Assignement on Silas Marner

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Silas Marner by George Eliot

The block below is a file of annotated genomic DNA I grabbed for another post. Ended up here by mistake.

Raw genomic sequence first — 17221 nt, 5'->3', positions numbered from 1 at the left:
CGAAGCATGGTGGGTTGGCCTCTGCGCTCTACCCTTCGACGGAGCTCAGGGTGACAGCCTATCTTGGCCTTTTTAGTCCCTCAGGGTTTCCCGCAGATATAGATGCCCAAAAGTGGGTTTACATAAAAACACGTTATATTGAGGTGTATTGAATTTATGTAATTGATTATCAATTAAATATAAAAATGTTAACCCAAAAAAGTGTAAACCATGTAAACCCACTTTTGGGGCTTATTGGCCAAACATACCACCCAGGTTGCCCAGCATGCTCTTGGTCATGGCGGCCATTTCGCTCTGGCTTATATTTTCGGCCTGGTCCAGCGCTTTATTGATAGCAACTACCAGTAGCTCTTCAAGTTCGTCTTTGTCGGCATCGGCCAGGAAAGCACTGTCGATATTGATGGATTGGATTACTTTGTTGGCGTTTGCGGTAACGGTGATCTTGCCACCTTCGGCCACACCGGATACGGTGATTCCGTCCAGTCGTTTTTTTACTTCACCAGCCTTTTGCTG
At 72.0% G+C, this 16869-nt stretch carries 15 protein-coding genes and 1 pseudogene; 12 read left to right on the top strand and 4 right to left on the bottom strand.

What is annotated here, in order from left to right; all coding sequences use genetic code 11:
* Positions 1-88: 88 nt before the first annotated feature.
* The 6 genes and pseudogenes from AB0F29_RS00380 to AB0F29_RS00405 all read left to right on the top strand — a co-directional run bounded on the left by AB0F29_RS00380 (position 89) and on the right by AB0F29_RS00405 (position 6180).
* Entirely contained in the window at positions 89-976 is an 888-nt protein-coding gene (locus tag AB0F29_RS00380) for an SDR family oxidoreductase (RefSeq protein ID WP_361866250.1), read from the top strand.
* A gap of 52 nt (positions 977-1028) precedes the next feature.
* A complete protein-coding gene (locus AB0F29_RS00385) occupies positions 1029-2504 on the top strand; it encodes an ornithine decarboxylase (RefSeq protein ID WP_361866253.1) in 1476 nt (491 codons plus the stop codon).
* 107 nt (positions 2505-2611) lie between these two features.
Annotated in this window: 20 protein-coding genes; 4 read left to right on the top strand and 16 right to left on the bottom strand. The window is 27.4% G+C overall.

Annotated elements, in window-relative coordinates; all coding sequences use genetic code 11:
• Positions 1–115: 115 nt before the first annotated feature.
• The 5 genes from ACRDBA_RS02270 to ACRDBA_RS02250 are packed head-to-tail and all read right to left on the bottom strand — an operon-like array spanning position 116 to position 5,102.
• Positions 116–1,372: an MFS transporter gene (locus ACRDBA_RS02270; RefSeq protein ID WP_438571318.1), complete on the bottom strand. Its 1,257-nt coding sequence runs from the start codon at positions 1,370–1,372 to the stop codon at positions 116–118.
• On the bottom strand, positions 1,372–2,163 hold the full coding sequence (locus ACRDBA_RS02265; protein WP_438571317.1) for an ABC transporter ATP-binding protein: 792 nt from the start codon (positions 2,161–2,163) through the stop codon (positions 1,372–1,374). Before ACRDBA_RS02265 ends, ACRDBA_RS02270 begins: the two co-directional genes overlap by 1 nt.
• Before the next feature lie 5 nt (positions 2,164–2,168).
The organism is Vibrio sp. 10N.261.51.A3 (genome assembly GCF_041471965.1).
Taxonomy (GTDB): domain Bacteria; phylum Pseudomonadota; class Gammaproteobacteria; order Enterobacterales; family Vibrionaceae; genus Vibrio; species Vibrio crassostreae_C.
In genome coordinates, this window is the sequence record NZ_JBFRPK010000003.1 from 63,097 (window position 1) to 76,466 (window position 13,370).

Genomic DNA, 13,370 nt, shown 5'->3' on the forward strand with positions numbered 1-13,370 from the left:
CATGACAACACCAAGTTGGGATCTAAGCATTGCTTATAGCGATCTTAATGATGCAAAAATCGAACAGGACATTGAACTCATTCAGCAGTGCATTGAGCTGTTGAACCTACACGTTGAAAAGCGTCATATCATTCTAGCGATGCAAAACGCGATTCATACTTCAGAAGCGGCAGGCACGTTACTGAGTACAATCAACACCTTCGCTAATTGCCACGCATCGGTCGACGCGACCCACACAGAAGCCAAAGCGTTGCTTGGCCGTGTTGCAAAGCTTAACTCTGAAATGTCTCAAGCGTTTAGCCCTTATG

Assignement on Silas Marner  , by George Eliot A.   1. This excerpt is taken from chapter X. 2. This excerpt is taken from chapter XIII 3. This excerpt is taken from chapter III 4. This excerpt is taken from chapter VII 5. This excerpt is taken from chapter XIII B. 1. In this excerpt the writer describes Mrs. Winthrop, also called Dolly, when she first goes to visit Silas Marner to his cottage after the gold was stolen. Mrs. Winthrop’s character and personality are described in such a detailed way, so that the reader can have a better understanding of her. She is central to Silas’ story, for it is she who becomes his first friend and confider, and is the first ever to know about what happened to Silas as a young man. Mrs. Winthrop is of great help to Silas giving him advice on how to take care of Eppie, and later on she becomes her Godmother. 2. The unnamed character walking alongside Mrs. Winthrop is Godfrey Cass. He goes with her to see the baby’s mother because he wants to make sure it is his  wife, and he is quite anxious about finding out if she is indeed dead, for her being alive could cause him great trouble. However, they find that she is dead, and Godfrey is free to propose matrimony to Nancy Lammeter. 3. In the narrative, The Rainbow (the local inn) has a crucial social function. It is there where the men gather to drink and discuss the latest town news. The most important celebrations of the common townsfolk are held in The Rainbow. The situation mentioned in this excerpt is the following: Fowler (a townsfolk renting land from the Squire) paid his rent to Godfrey Cass (the Squire’s eldest son). Godfrey was blackmailed by his brother Dunstan into giving him that money without the Squire’s knowledge. Dunstan did not give Godfrey the money back, and he has no gold of his own to pay his father who, thinking Fowler had not yet paid, wants to distrain 1  him. 4. This passage shows the first contact Silas Marner has with his human side in a very long time, when after being robbed he goes to the community for help. The final sentence, “Our consciousness rarely registers the beginning of a growth within us any more than without us: there have been many circulations of the sap before we detect the smallest sign of the bud”, r efers to the fact that we do not see change as it happens, but a while later, when the effect is big enough for us to see it. Just like with a plant that that has finished hibernating and is starting to grow again, we do not see the growth until the first bud appears, but it had begun a while ago. 1   Distrain: seize sb’s property in order to obtain payment of rent or other mone y owned.  In the novel, this sentence suggest that in that moment change has begun within Silas Marner and the Raveloe community, but this change would not be seen until much later, when Silas adopts the child. 5. Nancy Lammeter is the youngest daughter of a respectable land owner in Raveloe. She is beautiful and kind, and the object of Godfrey Cass ’ affections. He wishes to marry her but is unable to, due to the fact that he has already married a woman in secret, who turned out to be an opium addict. Later on, when his first wife dies making him a widow Godfrey marries Nancy, making her Mrs. Cass. This extract of the novel shows the moment when, during S quire Cass’ New Year’s Eve party, the women advice Silas to leave the baby to one of them for it to be taken care of. However, Silas’ immediate reaction is to ascertain his right over the baby, claiming that it has come to him, and he has a right to keep it. In his mind, the gold that had been taken from him had overcome a transformation, and had come back to him in the shape of a beautiful blue-eyed baby with golden locks; and he was not by any means willing to give it up. C. All these different extracts do not, at a first glance have a specific link. However, looking closely, we can observe that all passages are in some way connected to the central plot of the novel. The third extract shows us Godfrey Cass asking his brother for the money to pay their father: this is, the conflict behind Godfrey’s unhappiness and the later stealing of Silas’ gold by Dunstan. In the fourth passage, we can see Silas Marner seeking comfort in his neighbors after the robbery. In the first one we can appreciate an extensive description of Dolly (Mrs. Winthrop), who later became Silas’ first and best friend in Raveloe, when she first goes to visit him to provide comfort after the robbery. We also see in the second excerpt how Dolly and Godfrey go to Silas’ cottage to see the m other of the baby, who has died leaving both Godfrey free to marry Nancy and her baby to be raised by the weaver. Finally, the last passage illustrates the moment when Silas decides he wants to keep the baby, marking a definite and radical change to his life.
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